Global Guide to Natural Gas Utilities Edition 1, 2012
This new NRG Expert Natural Gas Utilities Report is a guide providing a fully comprehensive global analysis for the Natural Gas Industry. This report includes; a description of the different types of natural gas and uses, the global natural gas situation including reserves, market, trade and the gas exporting countries forum, coverage of the natural gas market at the regional level, in depth reporting of the economic situation and natural gas market including natural gas production, transportation, distribution and generation of electricity amongst others for 116 countries worldwide. Carbon reduction commitments and low gas prices relative to other fossil fuels have made natural gas more attractive for power generation and transportation. Overall consumption of natural gas has been growing worldwide. In emerging economies such as China and India domestic supply has not been able to meet growth in demand. More countries are importing natural gas. Increasingly this natural gas is being transported over longer distances. Thus, the transportation of liquefied natural gas (LNG) has been outpacing growth in the trade of natural gas via pipelines, which is more expensive over longer distance.
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Global Oil Reserves & Shale Oil Report Ed 1 – 2012
The new NRG Expert Global Oil Reserves and Shale Oil report looks at global oil reserves and shale oil by country and company. The Shale Oil market and to date production of shale oil has been mainly restricted to periods in history when oil supplies were constrained or expected to be constrained or when governments supported the sector. For example, interest in shale oil projects was high during and after wars due to concern over possible supply constraints. After the 1973 oil embargo a reduction in oil supplies resulted in many countries exploring and producing domestic shale oil.
High oil prices have made expensive shale oil projects more attractive, but the volatility of oil prices have made it risky to invest in expensive projects that require a high oil price to be profitable. Oil prices are projected to rise, which may make projects profitable in the long-term, particularly in countries keen to increase domestic oil production. Competition from conventional oil and unconventional and frontier gas is a significant risk, for example oil sands and deep offshore gas. However, as OPEC oil is expected to continue to dominate the oil markets, countries with oil shale reserves may be keen to develop, at least some domestic oil industry.
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This new report provides an analysis of the global Natural Gas Market and its future development. Carbon reduction commitments and low gas prices have made natural gas more attractive as a fuel for power generation and transportation. Traditionally natural gas was flared as a waste product of the oil industry. Now natural gas is a viable alternative to coal as a cleaner fuel for power generation and a cheaper fuel than oil for transportation in some sectors. Furthermore, natural gas liquids (NGLs) are increasingly replacing products from oil in the production of petrochemicals, especially ethane for naphtha. This report provides; natural gas prices, supply and future directions for the market, potential of unconventional uses of natural gas and NGLs, coverage of the natural gas markets at the country-level, an in-depth analysis of the major independent and state-controlled natural gas players, plus much more including forms of natural gas for transportation and natural gas reserves.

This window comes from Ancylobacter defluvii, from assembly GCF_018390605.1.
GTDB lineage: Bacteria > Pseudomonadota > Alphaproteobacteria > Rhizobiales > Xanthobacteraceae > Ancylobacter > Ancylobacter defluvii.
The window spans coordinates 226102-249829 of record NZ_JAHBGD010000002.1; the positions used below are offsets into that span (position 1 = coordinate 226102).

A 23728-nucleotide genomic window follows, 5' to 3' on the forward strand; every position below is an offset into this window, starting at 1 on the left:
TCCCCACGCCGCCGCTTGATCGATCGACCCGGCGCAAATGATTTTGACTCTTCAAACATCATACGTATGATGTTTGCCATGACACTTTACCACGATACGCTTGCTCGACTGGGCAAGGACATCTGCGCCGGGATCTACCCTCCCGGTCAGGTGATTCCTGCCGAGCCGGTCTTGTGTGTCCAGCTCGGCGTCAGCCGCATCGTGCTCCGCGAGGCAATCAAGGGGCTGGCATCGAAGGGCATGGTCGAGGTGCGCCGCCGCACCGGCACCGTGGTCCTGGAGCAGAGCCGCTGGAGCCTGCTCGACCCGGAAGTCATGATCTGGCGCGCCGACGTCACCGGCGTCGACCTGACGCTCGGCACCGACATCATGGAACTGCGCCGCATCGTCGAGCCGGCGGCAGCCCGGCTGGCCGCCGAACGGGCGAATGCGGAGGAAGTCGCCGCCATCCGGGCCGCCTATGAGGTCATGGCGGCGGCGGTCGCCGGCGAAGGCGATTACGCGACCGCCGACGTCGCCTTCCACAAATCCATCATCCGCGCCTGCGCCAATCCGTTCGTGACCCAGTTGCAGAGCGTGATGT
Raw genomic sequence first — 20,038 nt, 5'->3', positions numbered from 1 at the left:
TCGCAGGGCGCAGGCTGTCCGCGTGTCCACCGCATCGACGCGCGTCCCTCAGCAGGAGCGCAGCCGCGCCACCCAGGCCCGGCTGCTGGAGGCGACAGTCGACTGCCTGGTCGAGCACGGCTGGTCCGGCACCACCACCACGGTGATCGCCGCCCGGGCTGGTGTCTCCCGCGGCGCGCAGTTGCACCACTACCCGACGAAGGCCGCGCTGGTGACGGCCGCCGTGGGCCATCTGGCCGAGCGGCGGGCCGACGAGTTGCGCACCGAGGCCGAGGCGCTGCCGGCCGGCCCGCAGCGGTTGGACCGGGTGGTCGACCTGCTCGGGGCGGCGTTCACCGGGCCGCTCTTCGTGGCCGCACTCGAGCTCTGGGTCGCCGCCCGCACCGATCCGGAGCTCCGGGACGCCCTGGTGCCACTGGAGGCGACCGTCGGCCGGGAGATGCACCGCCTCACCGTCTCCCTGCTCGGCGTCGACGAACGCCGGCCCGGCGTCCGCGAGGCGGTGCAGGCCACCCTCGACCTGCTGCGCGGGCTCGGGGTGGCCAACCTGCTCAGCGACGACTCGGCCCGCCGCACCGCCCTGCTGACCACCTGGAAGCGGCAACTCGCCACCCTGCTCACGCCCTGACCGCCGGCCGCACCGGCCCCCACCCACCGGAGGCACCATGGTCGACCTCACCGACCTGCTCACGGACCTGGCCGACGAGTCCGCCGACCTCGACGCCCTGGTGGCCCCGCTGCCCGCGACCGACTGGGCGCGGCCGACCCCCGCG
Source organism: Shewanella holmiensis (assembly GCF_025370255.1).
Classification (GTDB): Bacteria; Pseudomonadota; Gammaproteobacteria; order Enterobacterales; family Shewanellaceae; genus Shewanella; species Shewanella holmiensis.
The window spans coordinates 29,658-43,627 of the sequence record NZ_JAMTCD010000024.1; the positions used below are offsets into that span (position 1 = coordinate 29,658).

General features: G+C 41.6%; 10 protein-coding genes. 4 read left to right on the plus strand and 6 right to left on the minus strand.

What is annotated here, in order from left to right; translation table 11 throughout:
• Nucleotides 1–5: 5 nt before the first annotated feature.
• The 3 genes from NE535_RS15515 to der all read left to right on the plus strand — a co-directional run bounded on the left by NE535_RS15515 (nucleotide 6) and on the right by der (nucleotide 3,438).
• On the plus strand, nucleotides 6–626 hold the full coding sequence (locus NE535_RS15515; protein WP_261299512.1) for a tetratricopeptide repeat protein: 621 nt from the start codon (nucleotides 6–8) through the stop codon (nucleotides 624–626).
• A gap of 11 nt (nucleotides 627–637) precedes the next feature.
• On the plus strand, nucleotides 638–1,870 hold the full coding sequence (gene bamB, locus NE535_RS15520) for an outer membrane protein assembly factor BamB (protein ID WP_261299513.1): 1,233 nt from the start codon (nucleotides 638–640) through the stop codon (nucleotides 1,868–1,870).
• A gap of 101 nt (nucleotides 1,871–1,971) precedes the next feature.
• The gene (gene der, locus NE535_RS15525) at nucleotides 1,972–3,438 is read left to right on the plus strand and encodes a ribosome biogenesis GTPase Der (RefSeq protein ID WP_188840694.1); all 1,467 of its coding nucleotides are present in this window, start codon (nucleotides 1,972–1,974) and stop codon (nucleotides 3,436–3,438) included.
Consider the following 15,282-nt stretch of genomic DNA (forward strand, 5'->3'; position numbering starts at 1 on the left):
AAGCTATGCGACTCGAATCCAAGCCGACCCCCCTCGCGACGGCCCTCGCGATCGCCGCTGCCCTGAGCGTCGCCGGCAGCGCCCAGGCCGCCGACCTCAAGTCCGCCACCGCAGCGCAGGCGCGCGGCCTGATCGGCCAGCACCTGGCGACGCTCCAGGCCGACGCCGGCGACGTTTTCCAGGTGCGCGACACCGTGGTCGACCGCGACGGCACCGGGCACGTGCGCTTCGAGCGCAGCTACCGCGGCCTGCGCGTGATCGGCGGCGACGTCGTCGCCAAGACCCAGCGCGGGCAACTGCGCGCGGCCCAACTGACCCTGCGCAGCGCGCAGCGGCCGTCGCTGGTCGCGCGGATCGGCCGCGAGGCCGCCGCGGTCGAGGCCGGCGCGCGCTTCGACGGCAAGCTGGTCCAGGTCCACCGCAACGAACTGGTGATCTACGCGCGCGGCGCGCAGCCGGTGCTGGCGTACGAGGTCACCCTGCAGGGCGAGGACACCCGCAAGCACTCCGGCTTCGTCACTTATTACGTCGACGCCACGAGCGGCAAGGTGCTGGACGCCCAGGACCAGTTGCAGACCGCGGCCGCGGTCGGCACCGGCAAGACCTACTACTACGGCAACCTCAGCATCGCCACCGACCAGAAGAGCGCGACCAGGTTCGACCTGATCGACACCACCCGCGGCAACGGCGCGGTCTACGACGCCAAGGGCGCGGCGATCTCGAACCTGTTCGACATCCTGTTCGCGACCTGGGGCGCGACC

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This new report looks at the global Shale Gas market, the changes, developments and forecasts for the future. Shale gas has been a ‘game changer’ in the US changing the country from being reliant on imports for the foreseeable future to being able to meet demand from domestic production. A large reduction in the cost to produce natural gas from shale has made shale gas economically viable. So presently US natural gas prices are around USD 4 per mmBtu. Whether shale gas can maintain its meteoric rise is uncertain. Low gas prices have made the economics of shale gas projects less attractive and are expected to remain bearish in the short-term. Furthermore, there is concern over the environmental impact of fracturing water and the amount of water used in the fracturing process. New environmental legislation on hydraulic fracturing, if passed, could drive the costs of hydraulic fracturing higher, possibly leaving only the big players in the shale game.
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Oil Sands Report Ed 1 – 2011
This new report looks at the global Oil Sands market place now and the predictions for future growth development and change. Rising oil prices have renewed interest in oil sands and extra-heavy oil projects. In the two countries with the largest proven reserves, Canada and Venezuela, there has been an increase in both domestic and foreign investment in projects. With Japan, China and South Korea leading the pack in terms of the monies invested and diversity of projects funded. As all four countries are reliant on oil imports and Japan has no fossil fuel reserves of its own. In Venezuela, for the first time since his election, Chavez has awarded heavy oil blocks in its Orinoco belt to foreign companies. By contrast, the majority of Canadian oil sands leases have been awarded. Therefore mergers and acquisitions are likely to feature heavily over the coming years rather than brand new projects in the Alberta oil sands region.
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